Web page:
By N.C. Aizenman
Washington Post Staff Writer
Sunday, December 13, 2009; C01
The tour bus pulled into Gettysburg College with a loud wheeze. Graciela Rodriguez, 12, stepped off and blinked for a moment at the white columns, brick facades and emerald lawns.
Graciela's parents had barely graduated from high school in El Salvador. Until recently, Graciela herself, who was born in Silver Spring and lives in Riverdale, had never set foot on a college campus.
Yet as she and the other eighth-graders in the group explored Gettysburg, where tuition runs $38,690 a year, their attitude was less that of awestruck visitors than of enthusiastic prospective students.
"Yes! This is where I'll be!" Graciela, who would like to study medicine, exclaimed when the guide announced that they'd entered the science building.
"Wow, really?" she said thoughtfully when told of the school's low professor-to-student ratio.
The Pennsylvania college was the seventh the kids had visited on their three-day tour, and by now they had completely absorbed its intended message: The question is not whether you're going to college. The question is where.
Although there is mounting concern about the large number of U.S.-born children of Hispanic immigrants who drop out of high school or get pregnant as teenagers, there are also hundreds of thousands who are getting the college educations they need to enter the middle class. In fact, one in five of these "second-generation" Hispanics graduates from college -- a notable achievement given that so many of their immigrant parents, mostly Mexicans and Central Americans, entered the United States without finishing high school.
Their success stories are important, researchers say, because they point the way forward for a generation that will play an outsize role in the country's workforce.
Those who study high achievers say they often have a natural affinity for school and an innate drive to succeed. Many also have parents who set lofty goals for their children and find ways to compensate for their unfamiliarity with American schools.
But mentoring programs also can play an enormous role in helping Graciela and millions of children like her make it to college -- particularly if those efforts are sustained over time.
"When you're looking at low-income kids whose parents don't have the experience and the skills to help them navigate through the system, any single intervention at any one point in time is not going to solve it," said Patricia Gándara, a researcher at the University of California at Davis, who has studied Latino students. "We need to think about providing a supportive network for these kids from preschool all the way on through high school."
The federal program that funded Graciela's college tour is a useful example. Known as GEAR UP, it provides more than $300 million a year to local school systems to run college prep programs that begin when low-income students are in middle school and continue until they finish high school. Since 1999, the program has served more than 10 million students, and more than 60 percent have gone on to college, according to the U.S. Department of Education.
Graciela, who attends William Wirt Middle School in Riverdale, is participating in a Prince George's County version of GEAR UP that will offer 1,400 mostly African American and Latino students college preparation.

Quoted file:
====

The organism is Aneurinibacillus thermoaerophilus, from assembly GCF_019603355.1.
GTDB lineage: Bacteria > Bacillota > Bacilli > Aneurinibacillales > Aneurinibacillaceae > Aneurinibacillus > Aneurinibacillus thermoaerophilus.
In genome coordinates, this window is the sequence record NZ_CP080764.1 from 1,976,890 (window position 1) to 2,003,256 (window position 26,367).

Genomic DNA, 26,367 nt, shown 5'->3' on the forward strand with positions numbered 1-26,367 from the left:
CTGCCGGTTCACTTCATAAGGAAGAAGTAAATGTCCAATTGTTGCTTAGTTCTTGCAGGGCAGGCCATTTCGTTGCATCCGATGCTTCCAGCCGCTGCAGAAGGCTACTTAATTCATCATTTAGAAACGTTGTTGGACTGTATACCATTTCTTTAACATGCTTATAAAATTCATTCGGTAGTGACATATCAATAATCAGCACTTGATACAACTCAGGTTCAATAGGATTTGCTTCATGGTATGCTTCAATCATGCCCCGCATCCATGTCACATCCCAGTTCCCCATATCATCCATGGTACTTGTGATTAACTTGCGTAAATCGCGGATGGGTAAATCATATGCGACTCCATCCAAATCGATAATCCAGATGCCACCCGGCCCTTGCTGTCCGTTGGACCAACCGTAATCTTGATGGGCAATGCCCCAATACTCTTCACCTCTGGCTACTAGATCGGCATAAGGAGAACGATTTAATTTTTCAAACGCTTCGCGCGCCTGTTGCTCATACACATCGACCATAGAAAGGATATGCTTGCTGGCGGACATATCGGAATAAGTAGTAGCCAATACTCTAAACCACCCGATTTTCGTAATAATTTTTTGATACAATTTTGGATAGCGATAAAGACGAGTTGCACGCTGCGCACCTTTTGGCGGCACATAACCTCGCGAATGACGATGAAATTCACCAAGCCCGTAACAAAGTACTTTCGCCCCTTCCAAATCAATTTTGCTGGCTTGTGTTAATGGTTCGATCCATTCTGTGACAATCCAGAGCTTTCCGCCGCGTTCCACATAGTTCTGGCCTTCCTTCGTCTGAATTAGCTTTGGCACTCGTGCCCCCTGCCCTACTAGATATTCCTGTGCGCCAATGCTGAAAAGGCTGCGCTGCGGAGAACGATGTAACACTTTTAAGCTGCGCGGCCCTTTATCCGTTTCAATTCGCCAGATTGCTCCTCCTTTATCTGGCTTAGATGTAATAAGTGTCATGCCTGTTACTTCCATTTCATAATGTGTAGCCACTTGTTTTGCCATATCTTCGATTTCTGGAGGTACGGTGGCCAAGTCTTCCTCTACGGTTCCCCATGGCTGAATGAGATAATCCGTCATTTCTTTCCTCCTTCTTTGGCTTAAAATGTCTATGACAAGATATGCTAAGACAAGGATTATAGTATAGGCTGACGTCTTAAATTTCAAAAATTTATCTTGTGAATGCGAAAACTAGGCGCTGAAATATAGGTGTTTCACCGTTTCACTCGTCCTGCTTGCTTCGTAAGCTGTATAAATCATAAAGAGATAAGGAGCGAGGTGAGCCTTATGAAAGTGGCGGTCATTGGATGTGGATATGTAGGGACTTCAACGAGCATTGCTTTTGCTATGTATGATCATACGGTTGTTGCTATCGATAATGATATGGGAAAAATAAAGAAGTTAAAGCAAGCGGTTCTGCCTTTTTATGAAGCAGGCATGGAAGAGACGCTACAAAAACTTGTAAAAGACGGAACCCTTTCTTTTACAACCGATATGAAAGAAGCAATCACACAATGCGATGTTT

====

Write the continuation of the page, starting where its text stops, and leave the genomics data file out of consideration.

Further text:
David Curry, a vice principal at William Wirt, said he picked students who get mostly B's, rather than A's, to participate.
"The purpose is to steer those students who may not necessarily already be headed to college," Curry said.Plenty of potential
Graciela was a natural candidate. A tall, soft-spoken girl who decorates her bedroom with posters of brooding boy vampires yet still carries her schoolbooks in a Hello Kitty backpack, she has plenty of academic potential. Inspired by Discovery Channel documentaries, she's wanted to be a doctor since the third grade. She devours phone book-thick fantasy novels for fun. She looks forward to school and isn't shy about answering questions in class.
But Graciela also confronts serious obstacles. Chronically disorganized and prone to doodling, she is easily distracted in classes that stump her, like math. Her stay-at-home mother speaks no English and can't help her daughter with homework. Her father's unpredictable schedule as a carpet installer makes it almost as difficult for him to pitch in. With work increasingly scarce, he's also found it impossible of late to make the mortgage payments on the family's two-bedroom, brick ranch house, let alone save for college.
And apart from the vague sense that college is important, no one in the Rodriguez family has much of an idea how to get there -- what classes you need to take in high school and how to do well in them, what the SATs are and how to prepare for them, what financial aid packages exist and how to apply.
Indeed, although they were upset with Graciela for getting a C in math last year, her parents decided against sending her to free summer classes that could have offered her rigorous extra instruction.
"Maybe if the school had held a meeting to explain what it was about, rather than just sending a paper home," Veronica Rodriguez, 36, said regretfully in Spanish. "But we were thinking it might just be a waste of time, and it would be better for Graciela to focus on being with the family. . . . As a parent, it's so hard because we're not informed. We're not adapted to the system here."